Why did Saltz Shamis adopt its innovative program? "Because of the changing nature of the workforce," replies Jay Nisberg, a management consultant based in Ridgefield, Connecticut who advised the company on the phantom-share plan. "Everyone is looking for high-potential people. But they're the hardest people in the world to reward and retain. This plan is absolutely cutting-edge. It's designed to motivate these people."

Is There an Agent in Your Future?

The piece of the action you negotiate usually reflects the techniques and mind-set you apply to the negotiations. Which raises an intriguing question. Top athletes wouldn't think of negotiating a contract without a high-powered agent. Neither would movie stars or big-name writers. As more and more businesspeople clamor for a piece of the action, will "superstar" programmers and product designers start using agents to represent their interests?

It's not as far-fetched as it sounds. In fact, it's already happening. The digital-entertainment business stands halfway between agent-obsessed Hollywood and the represent-yourself worlds of computer hardware and software. Today it is absolutely routine for software developers writing computer games and interactive CD-ROMs to use "cyberagents" to negotiate on their behalf -- usually in return for a 10% cut.

Heidi Sinclair is one such cyberagent. She is a top executive at International Creative Management Inc. (ICM), Hollywood's most powerful talent agency. But Sinclair's roots are in the computer business, not entertainment. Before joining ICM, she was vice president of corporate strategy at Borland International and an executive at Lotus Development. Does she expect to be representing some of the people she used to work with?

"There's been a shift in mentality, and it started in the game community," Sinclair replies. "Programming 'stars' are rising to the surface and beginning to cut deals. This approach can extend very directly into other parts of the digital world, whether it's application software or operating systems -- wherever you find really key players and hot developers."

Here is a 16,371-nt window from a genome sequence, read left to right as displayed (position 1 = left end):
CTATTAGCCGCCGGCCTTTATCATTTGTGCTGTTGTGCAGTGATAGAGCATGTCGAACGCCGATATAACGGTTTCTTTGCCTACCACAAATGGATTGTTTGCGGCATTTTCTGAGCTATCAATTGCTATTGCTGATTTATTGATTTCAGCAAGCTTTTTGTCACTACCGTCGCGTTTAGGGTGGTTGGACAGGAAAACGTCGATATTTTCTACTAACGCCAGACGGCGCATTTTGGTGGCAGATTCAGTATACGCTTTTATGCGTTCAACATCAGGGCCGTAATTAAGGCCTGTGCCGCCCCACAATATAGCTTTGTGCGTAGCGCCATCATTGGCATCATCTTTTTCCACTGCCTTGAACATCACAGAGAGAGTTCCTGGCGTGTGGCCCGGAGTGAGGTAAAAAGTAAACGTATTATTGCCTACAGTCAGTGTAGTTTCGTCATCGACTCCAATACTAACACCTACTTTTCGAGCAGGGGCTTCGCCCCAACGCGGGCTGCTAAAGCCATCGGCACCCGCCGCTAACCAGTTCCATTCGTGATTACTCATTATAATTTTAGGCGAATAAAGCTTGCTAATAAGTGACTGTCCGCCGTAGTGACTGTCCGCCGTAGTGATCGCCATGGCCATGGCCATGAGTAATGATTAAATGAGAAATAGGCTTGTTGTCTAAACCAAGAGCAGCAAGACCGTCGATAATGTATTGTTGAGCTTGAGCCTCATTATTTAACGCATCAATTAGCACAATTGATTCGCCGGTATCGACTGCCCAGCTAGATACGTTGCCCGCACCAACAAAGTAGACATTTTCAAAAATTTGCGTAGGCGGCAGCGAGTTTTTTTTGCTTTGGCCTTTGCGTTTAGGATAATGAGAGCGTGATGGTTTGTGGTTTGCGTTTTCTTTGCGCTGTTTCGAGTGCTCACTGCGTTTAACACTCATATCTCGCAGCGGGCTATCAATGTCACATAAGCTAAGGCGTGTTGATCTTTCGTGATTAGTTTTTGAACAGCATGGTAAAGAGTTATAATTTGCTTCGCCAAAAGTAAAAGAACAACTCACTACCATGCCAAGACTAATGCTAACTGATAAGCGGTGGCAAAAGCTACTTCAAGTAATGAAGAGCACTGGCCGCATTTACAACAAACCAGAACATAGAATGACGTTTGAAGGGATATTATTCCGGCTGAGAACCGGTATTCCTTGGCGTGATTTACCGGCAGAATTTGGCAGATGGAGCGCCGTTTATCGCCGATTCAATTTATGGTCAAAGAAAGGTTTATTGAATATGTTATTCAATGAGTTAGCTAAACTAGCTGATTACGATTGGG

Cyberagent Stefanie Henning has worked at ICM for four years. She has about 30 clients, including game writers, new-media producers, software programmers, and computer-graphics artists.

"I started representing programmers because they were really frustrated," she says. "They weren't getting any financial participation in the products they were creating. We pulled them out of the big companies and structured more of a 'work-for-hire' environment. Programmers were in such demand that we had lots of leverage in creating back-end participation opportunities for them.

"Now we're in a different stage," she continues. "We're taking individual programmers and building companies out of them. You have a technical director overseeing a group of programmers, and they work on three or four different projects. We try to build participation within each project."

In the world of digital entertainment, a piece of the action seldom involves equity. Rather, the primary currency is royalties tied to the marketplace performance of specific games. For example, one of Henning's clients is a company of 10 programmers called Evolutionary Publishing in Santa Monica. Most of its games cost $2 million to $3 million to develop. It typically receives an upfront programming fee of 10% to 25% of the game total budget, back-end royalties based on sales, and bonus payments for reaching certain volume shipments.

Peter Marx, 32, a founder of Evolutionary Publishing, thinks such deals make perfect sense. "Computers are the one place where someone with a relatively small amount of resources and equipment can develop a program that can change the world," he says. "If that happens, you deserve to be compensated. It's the American way."

But why does Marx need an agent to negotiate for him? "Let's face it," he says, "computer programmers are relatively antisocial creatures. And Hollywood is intimidating. I've always used lawyers on my deals, but Hollywood is different. For programmers like us, it's nice to be able to hide behind an agent."

Stefanie Henning agrees. "It's very hard for people to negotiate good deals for themselves," she says. "An agent serves as an outside 'business affairs' person. It's not like you pay us an hourly fee. We make money only if you make money."

Eric Matson is a member of the Fast company editorial staff. Rusty Weston provided additional research for this article.